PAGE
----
The Krag-Petersson rifle was the first repeating rifle adopted by the armed forces of Norway, and one of the first repeating arms used anywhere in the world. Developed by Ole Herman Johannes Krag, the action of the Krag-Petersson was uniquely actuated by the oversized hammer. Another distinguishing feature was that the cartridge rising from the magazine was not seated automatically, but had to be pushed into the breech of the rifle. Testing by the Norwegian military revealed that the Krag-Petersson was a robust, accurate and quick firing weapon, and the Royal Norwegian Navy adopted the rifle in 1876. The rifle was also extensively tested by other nations, but not adopted. After being phased out around 1900, the remaining rifles were sold off to civilians, and often extensively rebuilt. Today it is so difficult to find one in original condition that the Krag-Petersson has been described as "the rifle everybody has heard about, but hardly anybody has ever seen". It was the first rifle designed by Ole H. J. Krag to be adopted by an armed force.

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Vinland map
Credit: Author unknown; scan by Yale University

The Vinland map is purportedly a 15th century mappa mundi, redrawn from a 13th century original. Drawn with black ink on animal skin, the map is the first known depiction of the North American coastline. The map has been controversial since it was first revealed in 1965, and both the most recent chemical analysis and the most recent scholarly monograph on the subject have suggested that it is a forgery.

In the news

Wikinews Norway portal
  • August 30: Lightning strikes dead more than 300 wild reindeer in Norway
  • March 10: Wheelchair curling enters third day at 2014 Winter Paralympics
  • March 10: Ukraine's Lyudmyla Pavlenko wins gold in 2014 Winter Paralympics
  • March 8: Norway beats Czech Republic in sledge hockey overtime win in first match at Winter Paralympics

In this month

Thorbjørn Jagland

Selected biography

Gunnhild learns that Erik is dead. Illustration by Krohg.
Gunnhildr konungamóðir (mother of kings) or Gunnhildr Özurardóttir (c. 900  –  c. 980) was the wife of Erik Bloodaxe (king of Norway 930–34, "king" of Orkney c. 937–54, and king of Jórvík 948–49 and 952–54). Gunnhild is a prominent figure in many Norse sagas, including Fagrskinna, Egil's Saga, Njal's Saga, and Heimskringla. Many of the details of her life are disputed, including her parentage. Gunnhild lived during a time of great change in Norway. Her father-in-law Harald Fairhair had recently united much of Norway under his rule. Shortly after his death, Gunnhild and her husband were overthrown and exiled. She spent much of the rest of her life in exile in Orkney, Jorvik and Denmark. A number of her many children with Erik became co-rulers of Norway in the late tenth century. What details of her life are known come largely from Icelandic sources; because the Icelanders were generally hostile to her and her husband, scholars regard some of the more negative episodes reported in them as suspect.

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Jens Arup Seip.

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Nordkjosen Balsfjord in Troms fylke, Norway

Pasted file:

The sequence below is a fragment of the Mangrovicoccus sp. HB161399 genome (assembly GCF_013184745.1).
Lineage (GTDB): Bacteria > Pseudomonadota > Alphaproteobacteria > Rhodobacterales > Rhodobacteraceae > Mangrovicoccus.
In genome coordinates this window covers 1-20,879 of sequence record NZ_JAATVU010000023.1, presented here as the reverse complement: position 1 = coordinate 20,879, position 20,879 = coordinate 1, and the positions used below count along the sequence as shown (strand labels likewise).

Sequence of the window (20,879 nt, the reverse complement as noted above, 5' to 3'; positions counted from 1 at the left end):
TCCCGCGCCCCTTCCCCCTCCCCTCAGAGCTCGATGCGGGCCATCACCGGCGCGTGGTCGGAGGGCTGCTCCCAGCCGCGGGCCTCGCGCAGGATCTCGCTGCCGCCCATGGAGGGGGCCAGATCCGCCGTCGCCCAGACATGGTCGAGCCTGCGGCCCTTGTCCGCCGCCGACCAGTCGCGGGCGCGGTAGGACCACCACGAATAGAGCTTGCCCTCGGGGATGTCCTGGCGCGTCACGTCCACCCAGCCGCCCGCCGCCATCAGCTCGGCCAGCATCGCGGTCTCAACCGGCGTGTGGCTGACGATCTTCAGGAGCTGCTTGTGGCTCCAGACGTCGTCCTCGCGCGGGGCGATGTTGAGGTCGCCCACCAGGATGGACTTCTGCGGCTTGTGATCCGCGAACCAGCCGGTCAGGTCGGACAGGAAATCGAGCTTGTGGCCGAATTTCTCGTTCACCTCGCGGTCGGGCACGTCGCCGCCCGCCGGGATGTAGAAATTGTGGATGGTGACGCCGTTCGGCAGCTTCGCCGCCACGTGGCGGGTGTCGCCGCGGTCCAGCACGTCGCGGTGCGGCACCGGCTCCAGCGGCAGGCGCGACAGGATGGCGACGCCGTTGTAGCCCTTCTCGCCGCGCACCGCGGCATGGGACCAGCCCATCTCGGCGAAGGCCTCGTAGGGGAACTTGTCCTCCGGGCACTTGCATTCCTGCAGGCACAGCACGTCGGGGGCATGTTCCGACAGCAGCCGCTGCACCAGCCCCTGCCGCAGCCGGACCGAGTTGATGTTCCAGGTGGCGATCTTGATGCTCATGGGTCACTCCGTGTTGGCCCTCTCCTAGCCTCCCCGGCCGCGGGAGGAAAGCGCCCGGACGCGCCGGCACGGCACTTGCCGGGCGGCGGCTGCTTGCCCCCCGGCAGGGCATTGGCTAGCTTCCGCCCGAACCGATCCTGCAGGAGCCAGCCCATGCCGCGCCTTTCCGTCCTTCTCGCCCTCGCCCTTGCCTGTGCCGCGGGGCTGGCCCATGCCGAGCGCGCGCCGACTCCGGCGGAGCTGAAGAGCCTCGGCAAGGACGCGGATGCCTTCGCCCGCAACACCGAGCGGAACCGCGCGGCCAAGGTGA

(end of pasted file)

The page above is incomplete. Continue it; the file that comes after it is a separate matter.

Credit: Birger Holm

Balsfjord is a municipality in the county of Troms, Norway. The municipality consists of two fjords, Malangen and Balsfjorden, surrounded by comparatively rich farmlands under majestic peaks including the southern end of the Lyngen Alps.

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Röyksopp in concert
You see, it’s part of the process you go through: the longer the hair and the beard, the more Beaujolais you drink. It’s stage three of the seven stages of song writing.
Svein Berge, member of music group Röyksopp
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Norway
Norway in winter

Counties: AkershusAust-AgderBuskerudFinnmarkHedmarkHordalandMøre og RomsdalNordlandNord-TrøndelagOpplandOsloØstfoldRogalandSogn og FjordaneSør-TrøndelagTelemarkTromsVest-AgderVestfold

Culture: BunadConstitution DayCuisineFarm cultureJulLiteratureMusic

History: Ancient Norwegian property lawsNordic Stone AgeNordic Bronze AgeKomsaFosna-Hensbacka cultureFunnelbeaker cultureHamburg cultureNøstvet and Lihult culturesMaglemosian cultureViking AgeHarald I of NorwayOlav IV of NorwayHaakon I of NorwayOlaf I of NorwayOlaf II of NorwayBattle of StiklestadCanute the GreatMagnus I of NorwayHarald III of NorwayBattle of Stamford BridgeMagnus III of NorwaySigurd I of NorwayMagnus V of NorwaySverre of NorwayHaakon IV of NorwayMagnus VI of NorwayEric II of NorwayKalmar UnionDenmark–NorwayUnion between Sweden and NorwayDissolution of the union between Norway and Sweden in 1905Haakon VII of NorwayOlav V of NorwayHarald V of NorwayOccupation of Norway by Nazi GermanyNorwegian CampaignNorwegian resistance movementLegal purge in Norway after World War IIForeign relations of NorwayMilitary of NorwayNorway and the European Union

Language: ÅÆØBokmålDet Norske Akademi for Sprog og LitteraturDifferences between Norwegian Bokmål and Standard DanishHøgnorskNordic CouncilNordic Language ConventionNoregs MållagNorsk OrdbokNorth Germanic languagesNorwegian alphabetNorwegian dialectsNorwegian Language CouncilNorwegian language conflictNorwegian phonologyNynorskOld NorseRiksmålsforbundetRussenorsk

Politics: ConstitutionCounties (Fylker)ElectionsEuropean Union relationsForeign relationsGovernmentMonarchyMunicipalities (Kommuner)Political partiesPrime MinisterRomantic nationalismSámi ParliamentStorting